“I think you are always going to find pockets of success. But there are some areas where things need to grow and improve, ”said Monley.
English learners have increased in the Philadelphia District to over 16,500 in 2020, up from around 12,000 in 2013, and nearly a quarter of Philadelphia residents over the age of 5 do not speak English at home , according to census figures.
A report from the US Department of Education last year showed that the number of English learners increased by around 28% nationwide between the 2000-01 school year and the 2016 school year. -17. The report showed that 43 states had increased the number of English learners.
Nationally, the census showed that the number of people who speak languages other than English at home has increased by more than 8 million over the past decade, from about 20.6% to almost 22%.
Juntos, an advocacy group for Latino immigrants in Philadelphia, interviewed families in 2020 about their pandemic concerns. Executive Director Erika Guadalupe Núñez said after basic needs schooling was a major concern, including how to communicate with teachers who spoke only English.
She said members have regularly voiced concerns about schools, such as children being asked to translate.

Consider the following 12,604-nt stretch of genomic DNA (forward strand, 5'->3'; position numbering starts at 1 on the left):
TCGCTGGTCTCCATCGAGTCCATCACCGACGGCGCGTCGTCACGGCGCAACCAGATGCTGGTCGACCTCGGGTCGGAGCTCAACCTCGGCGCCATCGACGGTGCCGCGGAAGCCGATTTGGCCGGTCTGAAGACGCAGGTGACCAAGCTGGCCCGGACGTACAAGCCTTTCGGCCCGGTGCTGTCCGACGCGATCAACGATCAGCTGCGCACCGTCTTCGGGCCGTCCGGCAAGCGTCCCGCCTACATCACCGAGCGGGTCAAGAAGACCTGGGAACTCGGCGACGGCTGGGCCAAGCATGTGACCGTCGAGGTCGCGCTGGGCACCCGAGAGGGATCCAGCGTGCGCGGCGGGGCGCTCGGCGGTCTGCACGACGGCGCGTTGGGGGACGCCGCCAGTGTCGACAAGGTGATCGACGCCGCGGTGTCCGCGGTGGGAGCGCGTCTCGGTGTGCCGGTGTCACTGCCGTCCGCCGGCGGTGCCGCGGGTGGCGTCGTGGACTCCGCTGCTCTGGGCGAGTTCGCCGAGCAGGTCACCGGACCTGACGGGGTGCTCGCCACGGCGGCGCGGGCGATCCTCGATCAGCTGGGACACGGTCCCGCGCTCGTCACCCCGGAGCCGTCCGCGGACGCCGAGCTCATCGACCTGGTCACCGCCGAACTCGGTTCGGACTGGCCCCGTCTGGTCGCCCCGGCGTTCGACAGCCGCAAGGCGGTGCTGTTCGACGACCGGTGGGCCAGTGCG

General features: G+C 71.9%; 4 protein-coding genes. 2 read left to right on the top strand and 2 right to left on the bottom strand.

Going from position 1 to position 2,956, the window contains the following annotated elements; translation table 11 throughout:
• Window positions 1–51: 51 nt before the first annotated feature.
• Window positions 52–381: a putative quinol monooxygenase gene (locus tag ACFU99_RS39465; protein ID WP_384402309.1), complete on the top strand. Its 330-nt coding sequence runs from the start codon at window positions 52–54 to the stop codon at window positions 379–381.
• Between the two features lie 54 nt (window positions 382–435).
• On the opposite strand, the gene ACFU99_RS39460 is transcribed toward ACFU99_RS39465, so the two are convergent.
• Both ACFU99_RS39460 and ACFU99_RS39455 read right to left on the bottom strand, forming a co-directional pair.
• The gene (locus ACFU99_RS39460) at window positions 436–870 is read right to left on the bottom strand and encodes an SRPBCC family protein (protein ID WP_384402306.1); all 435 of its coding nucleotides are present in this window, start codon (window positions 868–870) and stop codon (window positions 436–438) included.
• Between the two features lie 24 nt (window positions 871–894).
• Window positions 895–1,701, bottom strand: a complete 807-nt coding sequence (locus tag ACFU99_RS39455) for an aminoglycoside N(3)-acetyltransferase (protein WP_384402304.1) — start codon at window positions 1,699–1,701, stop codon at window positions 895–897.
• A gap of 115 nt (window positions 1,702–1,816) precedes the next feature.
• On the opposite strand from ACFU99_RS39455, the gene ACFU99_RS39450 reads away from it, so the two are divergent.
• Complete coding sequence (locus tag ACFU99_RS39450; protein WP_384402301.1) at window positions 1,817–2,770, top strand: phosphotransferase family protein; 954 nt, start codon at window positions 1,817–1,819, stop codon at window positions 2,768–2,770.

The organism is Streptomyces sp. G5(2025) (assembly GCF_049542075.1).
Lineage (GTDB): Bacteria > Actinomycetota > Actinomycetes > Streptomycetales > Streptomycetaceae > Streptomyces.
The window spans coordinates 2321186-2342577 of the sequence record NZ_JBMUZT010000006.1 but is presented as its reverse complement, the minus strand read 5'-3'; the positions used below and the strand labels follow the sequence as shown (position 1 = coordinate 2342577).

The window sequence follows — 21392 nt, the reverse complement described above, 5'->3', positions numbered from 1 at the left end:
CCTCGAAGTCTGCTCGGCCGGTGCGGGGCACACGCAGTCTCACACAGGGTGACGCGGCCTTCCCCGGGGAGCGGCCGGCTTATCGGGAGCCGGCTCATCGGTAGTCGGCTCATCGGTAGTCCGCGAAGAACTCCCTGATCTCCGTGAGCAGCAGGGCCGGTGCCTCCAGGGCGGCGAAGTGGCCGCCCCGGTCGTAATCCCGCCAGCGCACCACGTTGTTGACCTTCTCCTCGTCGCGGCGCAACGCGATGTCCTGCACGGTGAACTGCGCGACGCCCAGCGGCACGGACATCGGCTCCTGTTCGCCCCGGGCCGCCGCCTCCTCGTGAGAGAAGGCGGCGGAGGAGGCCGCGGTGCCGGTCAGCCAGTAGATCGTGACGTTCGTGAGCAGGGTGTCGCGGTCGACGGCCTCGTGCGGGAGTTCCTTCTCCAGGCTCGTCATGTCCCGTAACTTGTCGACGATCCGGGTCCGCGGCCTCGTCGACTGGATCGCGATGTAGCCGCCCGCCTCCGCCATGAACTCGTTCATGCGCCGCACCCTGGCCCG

“We just want the kids to be kids. And we want them to stay in class and have the same opportunities to learn as English speaking children, ”said Guadalupe Núñez.
The United States Department of Education’s Civil Rights Office receives dozens of parent language complaints each year. This directives issued in 2015 on the legal obligation to communicate in the parents’ language, stating that neither pupils nor untrained bilingual staff should translate.
Monley said the district has 101 BCAs after hiring around 45 in recent years. They serve in 108 of the 224 schools, but many float between multiple schools.
Helen Gym, a Philadelphia City Council member and longtime education and immigration rights activist, said she wanted to see performers in every school every day.
“We have a long way to go to enforce the language access mandates which are clearly in the legal books,” she said.